Dr Abhi Jones says “Trying to give students that ability to practice in a safe environment is actually really hard work. We do simulations but it’s still quite artificial. So what we were surprised about was these human factors that came through. We thought we were using escape rooms for a playful experience, but what we weren’t expecting was the human emotions that come through in stressful and in frustrating environments. People stop talking and actually don’t hear as well, they’re suddenly not listening and communicating as well. When they overcome that, suddenly they’re solving the puzzles. Before, it was all about learning about sepsis…but then we turned it around and realized it was more about team dynamics and how things change in different environments.”

Try the ThingLink Escape Room for yourself!

Tool for teamwork
Dr Jones noted that the participants who found the task most challenging were not the students, but the professional staff, who are used to being in an environment where they are confident and know what they are doing. They suddenly and unexpectedly felt out of their depth, frustrated and lost. She concluded that as well as being an educational tool for teaching specific learning outcomes to students, the escape room is a great solution to give more experienced professionals to improve their own team-working skills. As a result, the concept has now been adopted by other faculties at the university who are keen to replicate the teamwork development aspects. 

Impressive feedback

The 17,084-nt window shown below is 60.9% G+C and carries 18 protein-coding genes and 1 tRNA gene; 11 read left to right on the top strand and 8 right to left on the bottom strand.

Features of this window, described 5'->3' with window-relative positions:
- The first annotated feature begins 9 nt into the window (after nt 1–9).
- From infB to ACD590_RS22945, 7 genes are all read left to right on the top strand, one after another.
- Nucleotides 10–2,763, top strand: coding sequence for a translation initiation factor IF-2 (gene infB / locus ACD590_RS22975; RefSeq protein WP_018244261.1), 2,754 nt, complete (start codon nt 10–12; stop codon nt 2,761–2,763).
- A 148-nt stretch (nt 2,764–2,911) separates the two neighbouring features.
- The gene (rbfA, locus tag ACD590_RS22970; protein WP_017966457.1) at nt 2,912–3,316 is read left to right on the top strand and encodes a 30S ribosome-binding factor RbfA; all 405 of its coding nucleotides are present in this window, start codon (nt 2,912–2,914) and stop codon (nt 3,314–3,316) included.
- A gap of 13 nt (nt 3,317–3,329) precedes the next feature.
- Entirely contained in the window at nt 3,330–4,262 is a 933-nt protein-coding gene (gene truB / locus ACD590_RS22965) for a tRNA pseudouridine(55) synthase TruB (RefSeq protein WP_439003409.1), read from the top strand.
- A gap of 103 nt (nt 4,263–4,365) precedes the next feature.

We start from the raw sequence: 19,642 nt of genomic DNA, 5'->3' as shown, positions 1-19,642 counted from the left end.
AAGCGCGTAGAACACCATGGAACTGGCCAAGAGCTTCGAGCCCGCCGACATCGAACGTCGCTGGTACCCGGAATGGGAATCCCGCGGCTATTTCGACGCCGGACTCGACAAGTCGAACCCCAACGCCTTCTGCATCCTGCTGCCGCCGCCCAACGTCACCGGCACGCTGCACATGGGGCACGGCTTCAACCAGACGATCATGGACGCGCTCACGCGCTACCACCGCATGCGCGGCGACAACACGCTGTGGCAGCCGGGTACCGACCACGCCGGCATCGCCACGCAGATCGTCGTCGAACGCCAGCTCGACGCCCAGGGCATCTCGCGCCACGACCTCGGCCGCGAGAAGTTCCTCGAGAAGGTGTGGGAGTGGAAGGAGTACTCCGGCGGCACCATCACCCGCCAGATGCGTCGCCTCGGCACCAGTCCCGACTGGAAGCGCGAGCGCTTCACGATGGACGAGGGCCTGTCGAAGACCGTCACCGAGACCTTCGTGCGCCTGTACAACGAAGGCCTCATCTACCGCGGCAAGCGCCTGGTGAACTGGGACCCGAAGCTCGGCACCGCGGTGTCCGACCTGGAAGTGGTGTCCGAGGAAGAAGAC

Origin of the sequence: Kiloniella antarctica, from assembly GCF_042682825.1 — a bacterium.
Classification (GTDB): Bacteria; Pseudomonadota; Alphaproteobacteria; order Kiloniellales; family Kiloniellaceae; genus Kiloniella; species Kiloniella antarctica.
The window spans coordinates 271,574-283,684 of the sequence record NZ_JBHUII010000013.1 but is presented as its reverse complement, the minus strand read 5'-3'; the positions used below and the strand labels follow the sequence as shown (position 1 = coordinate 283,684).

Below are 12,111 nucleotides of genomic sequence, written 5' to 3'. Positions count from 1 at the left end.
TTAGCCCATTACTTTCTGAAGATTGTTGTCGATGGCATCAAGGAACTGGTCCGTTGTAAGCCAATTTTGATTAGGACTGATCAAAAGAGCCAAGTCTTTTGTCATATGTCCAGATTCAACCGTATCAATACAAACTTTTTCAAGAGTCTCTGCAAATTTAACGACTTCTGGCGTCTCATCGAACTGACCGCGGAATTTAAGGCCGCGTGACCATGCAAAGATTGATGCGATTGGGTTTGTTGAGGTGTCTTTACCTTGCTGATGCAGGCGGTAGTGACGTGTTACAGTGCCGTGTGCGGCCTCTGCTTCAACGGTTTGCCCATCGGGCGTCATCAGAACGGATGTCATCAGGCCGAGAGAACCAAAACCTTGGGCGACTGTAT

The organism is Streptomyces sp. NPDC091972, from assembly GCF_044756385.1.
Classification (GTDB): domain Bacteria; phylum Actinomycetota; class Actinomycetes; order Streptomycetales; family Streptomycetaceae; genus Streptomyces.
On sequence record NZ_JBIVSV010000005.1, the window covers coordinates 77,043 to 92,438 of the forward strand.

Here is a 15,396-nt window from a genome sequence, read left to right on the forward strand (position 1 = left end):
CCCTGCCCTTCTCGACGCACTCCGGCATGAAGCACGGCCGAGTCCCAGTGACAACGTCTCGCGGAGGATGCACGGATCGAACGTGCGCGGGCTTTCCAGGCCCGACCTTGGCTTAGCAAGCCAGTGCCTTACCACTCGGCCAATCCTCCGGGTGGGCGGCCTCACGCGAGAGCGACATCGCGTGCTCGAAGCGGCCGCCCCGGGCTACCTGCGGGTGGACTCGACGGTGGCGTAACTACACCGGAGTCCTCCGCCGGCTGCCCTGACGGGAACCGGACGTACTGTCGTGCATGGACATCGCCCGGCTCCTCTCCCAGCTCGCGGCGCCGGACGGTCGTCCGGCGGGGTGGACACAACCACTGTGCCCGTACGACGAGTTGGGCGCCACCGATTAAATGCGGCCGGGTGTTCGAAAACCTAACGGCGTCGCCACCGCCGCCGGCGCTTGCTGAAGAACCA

When asked to rate this escape room overall, 

  • Participants gave it an average of 4.76 out of 5 
  • 98% rated it either 4 or 5 out of 5
  • 97% agreed that it stimulated/challenged their thinking and would recommend it to other students.

Freeform feedback was equally positive:

  • “A great experience which developed our team working skills and critical thinking”
  • “An exhilarating experience”.
  • “A very creative and innovative way of incorporating clinical medicine into leisure activities to stimulate interpersonal skills such as teamwork and communication skills. It also helps us to learn about how a team can operate under stressful situations and what skills we need in order to provide care efficiently.”
  • “It was a brilliant session. Even though it was delivered remotely, I think there were many learning points from it about communication, sharing thoughts and ideas and looking after other members of the team.”

Dr Jones’s tips for creating, facilitating and solving a team escape room

  • You can create a successful escape room using a flat image if you don’t have access to a 360 camera.
  • Use it to see how our teams function together – you can easily see how human emotions, stress and other factors can affect decision-making under stress.
  • Players who shared their screens tended to escape more quickly.
  • Remember that single-player escape rooms can also be used to successfully achieve individual learning outcomes.

Conclusion: High stress, low risk – the ideal training tool for critical situations
Although an enjoyable and gameful approach, this playful learning disguises a very powerful learning and team-working tool. Both gamified learning and stressful situations have been proven to stay in the memory longer – and a virtual escape room is the ideal combination of both. It is a particularly useful tool for an area like medicine where it is vital that students and teams undertake a challenge initially in a low-risk environment, where nevertheless human emotions and stress play a significant factor. Other applications could be engineering, aerospace, manufacturing, military, or emergency environments where timeliness and teamwork are vital.